CGHD in the News

Effects of Obesity on Death Rates Understated in Prior Research

January 5, 2016 in CGHD in the News

Researchers from the School of Public Health and the University of Pennsylvania have found that prior studies of the link between obesity and mortality are flawed because they rely on one-time measures of body mass index (BMI) that obscure the health impacts of weight change over time. The study, published online... More

Strengthening the Cascade – Current Work and New Ideas on the Cascade of Care for HIV, TB, and HCV

October 13, 2015 in CGHD in the News

A Boston University Research Workshop January 13, 2016 10:00am - 3:00pm Boston University Medical Campus Crosstown Building, Room 2127/2128 801 Massachusetts Avenue RSVP Today View Agenda The concept of the “cascade of care” for chronic diseases is gaining prominence in research on service delivery for HIV, TB, and HCV treatment globally. From initial screening and diagnosis, to... More

Obesity Paradox Doesn’t Hold Up

October 9, 2015 in CGHD in the News

A study co-authored by Andrew Stokes, assistant professor of global health, shows obesity does not protect patients with cardiovascular disease. Study after study has shown obese or overweight people with cardiovascular disease outliving their normal weight counterparts—the so-called obesity paradox. Stokes and Samuel Preston, professor of sociology at the University of Pennsylvania, More

Provision of HIV Treatment Can Save Companies Money

September 29, 2015 in CGHD in the News

In settings with a high prevalence of HIV, such as South Africa, provision of antiretroviral therapy programs (ART) in the workplace can result in cost savings for companies due to reductions in healthcare costs, absenteeism, and staff turnover, according to a study led by a School of Public Health global... More

SPH Insider: Gates Grant in Hand, BUSPH Researcher Prepares to Fight Newborn Mortality in Zambia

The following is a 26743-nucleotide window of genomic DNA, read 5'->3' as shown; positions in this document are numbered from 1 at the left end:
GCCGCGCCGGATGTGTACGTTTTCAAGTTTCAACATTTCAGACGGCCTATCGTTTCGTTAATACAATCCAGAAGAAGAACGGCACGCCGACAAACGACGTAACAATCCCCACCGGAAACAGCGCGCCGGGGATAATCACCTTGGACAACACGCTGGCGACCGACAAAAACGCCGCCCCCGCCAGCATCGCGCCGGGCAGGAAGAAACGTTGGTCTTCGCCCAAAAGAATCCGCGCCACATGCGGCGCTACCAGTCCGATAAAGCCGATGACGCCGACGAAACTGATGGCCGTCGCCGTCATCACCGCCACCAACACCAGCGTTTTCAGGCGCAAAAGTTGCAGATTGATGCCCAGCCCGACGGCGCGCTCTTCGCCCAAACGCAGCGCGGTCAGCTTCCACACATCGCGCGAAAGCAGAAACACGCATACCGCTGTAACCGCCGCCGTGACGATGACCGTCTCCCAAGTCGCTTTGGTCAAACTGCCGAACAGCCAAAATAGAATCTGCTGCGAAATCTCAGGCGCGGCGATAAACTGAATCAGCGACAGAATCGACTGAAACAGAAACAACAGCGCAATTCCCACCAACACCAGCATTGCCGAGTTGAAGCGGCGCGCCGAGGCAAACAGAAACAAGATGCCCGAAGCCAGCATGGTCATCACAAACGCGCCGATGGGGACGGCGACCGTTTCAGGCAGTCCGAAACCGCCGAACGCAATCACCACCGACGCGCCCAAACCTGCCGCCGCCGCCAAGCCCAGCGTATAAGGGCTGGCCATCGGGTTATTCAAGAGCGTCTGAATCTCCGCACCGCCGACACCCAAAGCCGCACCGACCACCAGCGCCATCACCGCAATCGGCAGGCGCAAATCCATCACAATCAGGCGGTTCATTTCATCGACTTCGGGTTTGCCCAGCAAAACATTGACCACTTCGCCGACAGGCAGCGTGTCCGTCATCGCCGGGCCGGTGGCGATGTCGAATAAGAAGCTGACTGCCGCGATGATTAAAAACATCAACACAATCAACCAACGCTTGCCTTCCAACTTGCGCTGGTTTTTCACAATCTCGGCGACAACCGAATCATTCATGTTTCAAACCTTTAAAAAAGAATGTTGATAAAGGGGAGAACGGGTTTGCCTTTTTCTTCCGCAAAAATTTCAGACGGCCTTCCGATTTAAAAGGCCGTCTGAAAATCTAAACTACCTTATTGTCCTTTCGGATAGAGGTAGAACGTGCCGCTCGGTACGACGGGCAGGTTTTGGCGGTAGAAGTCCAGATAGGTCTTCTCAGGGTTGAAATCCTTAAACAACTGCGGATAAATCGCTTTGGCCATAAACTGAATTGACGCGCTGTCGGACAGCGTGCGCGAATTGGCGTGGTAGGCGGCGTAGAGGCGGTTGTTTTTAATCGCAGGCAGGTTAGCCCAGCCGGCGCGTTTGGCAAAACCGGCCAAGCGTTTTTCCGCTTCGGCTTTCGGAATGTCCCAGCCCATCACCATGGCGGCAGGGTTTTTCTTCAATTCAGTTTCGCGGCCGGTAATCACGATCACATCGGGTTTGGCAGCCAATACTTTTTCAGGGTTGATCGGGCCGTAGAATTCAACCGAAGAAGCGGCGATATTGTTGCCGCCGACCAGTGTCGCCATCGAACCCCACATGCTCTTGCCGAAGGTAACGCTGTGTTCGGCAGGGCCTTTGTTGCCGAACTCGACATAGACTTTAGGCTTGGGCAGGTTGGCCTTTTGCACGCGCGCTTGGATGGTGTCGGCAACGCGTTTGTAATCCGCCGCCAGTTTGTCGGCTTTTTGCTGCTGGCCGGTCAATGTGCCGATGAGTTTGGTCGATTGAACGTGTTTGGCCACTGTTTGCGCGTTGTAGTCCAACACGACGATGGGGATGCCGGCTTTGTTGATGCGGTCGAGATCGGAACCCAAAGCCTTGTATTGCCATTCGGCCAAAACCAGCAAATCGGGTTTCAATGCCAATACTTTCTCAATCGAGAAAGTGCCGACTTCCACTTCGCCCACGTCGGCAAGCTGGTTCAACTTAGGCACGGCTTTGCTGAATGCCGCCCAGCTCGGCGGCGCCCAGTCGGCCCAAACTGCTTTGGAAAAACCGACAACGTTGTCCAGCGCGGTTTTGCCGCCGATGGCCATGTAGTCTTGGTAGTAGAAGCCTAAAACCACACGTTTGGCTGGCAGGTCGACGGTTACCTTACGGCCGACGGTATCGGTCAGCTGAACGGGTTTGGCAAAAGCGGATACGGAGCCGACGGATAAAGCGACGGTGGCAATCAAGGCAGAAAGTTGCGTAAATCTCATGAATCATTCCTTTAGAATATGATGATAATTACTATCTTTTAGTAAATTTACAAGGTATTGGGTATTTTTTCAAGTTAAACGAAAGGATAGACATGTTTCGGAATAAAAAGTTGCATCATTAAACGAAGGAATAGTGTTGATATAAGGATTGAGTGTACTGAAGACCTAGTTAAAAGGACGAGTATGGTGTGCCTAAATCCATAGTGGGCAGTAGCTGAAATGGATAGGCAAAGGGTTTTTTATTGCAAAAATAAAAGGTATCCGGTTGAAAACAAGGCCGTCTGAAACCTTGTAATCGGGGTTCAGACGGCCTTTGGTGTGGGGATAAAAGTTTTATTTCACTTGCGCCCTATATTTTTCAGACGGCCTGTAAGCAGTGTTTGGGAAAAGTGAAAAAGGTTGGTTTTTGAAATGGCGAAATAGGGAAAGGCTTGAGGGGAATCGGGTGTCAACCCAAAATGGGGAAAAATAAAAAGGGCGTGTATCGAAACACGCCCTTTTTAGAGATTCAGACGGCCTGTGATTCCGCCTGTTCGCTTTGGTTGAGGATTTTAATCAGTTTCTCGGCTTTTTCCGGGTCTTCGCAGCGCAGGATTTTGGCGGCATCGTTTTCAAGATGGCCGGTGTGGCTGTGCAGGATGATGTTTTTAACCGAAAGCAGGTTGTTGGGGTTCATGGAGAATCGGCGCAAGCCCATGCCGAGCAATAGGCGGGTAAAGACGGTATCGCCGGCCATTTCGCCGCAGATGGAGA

Vitamin A Deficiency: Slow Progress Towards Elimination

September 29, 2015 in CGHD in the News

Addressing gaps in vitamin A sufficiency around the world and redirecting attention to regions struggling to make progress is critical to eliminating ongoing vitamin deficiency, two School of Public Health researchers write in The Lancet Global Health. In a commentary accompanying a new study on vitamin A deficiency, David Hamer and... More

SPH Insider: Gates Grant in Hand, BUSPH Researcher Prepares to Fight Newborn Mortality in Zambia

Pre-Planning, Travel Histories Important for Children

September 29, 2015 in CGHD in the News

Children travelling abroad are potentially exposed to a wide spectrum of illnesses, and a detailed travel history is important in those presenting to emergency rooms with symptoms suggesting infectious disease, according to a new study co-authored by a School of Public Health researcher. Writing in the Pediatric Infectious Disease Journal, a... More

Quasi-Experiments Can Contribute to HIV Research

September 29, 2015 in CGHD in the News

Quasi-experiments—research designs in which investigators study quasi-random variation in exposures occurring naturally in the world or because of a policy—have generated important data on the impacts of HIV testing and treatment, according to a publication led by a School of Health researcher. Writing in the journal Current Opinion in HIV and... More

Public-Private Partnership Improves Health Care in Lesotho

June 8, 2015 in CGHD in the News

Clinical services and patient outcomes improved at a hospital network in Lesotho after its operations were shifted from the government to a public-private partnership, a new study led by Boston University global health researchers reports. The study in the journal Health Affairs gauged changes that occurred after the government of Lesotho entered... More

Narrow Focus on Ebola May Miss Other Ailments

June 4, 2015 in CGHD in the News

Clinicians looking for Ebola among sick travelers coming from West African countries may miss more common deadly illnesses, especially malaria, which requires quick diagnosis and appropriate treatment, according to a study co-authored by a School of Public Health researcher. The study by David Hamer, professor of global health, and colleagues in... More

More Efforts Needed to Keep Children in HIV Treatment, Study Says

February 27, 2015 in CGHD in the News

Rates of retention in care for children receiving HIV treatment in low- and middle-income countries are similar to those for adults, but more interventions are needed to reduce attrition in pediatric care, a new study from School of Public Health researchers says. In the first-ever systematic review of pediatric retention—including more... More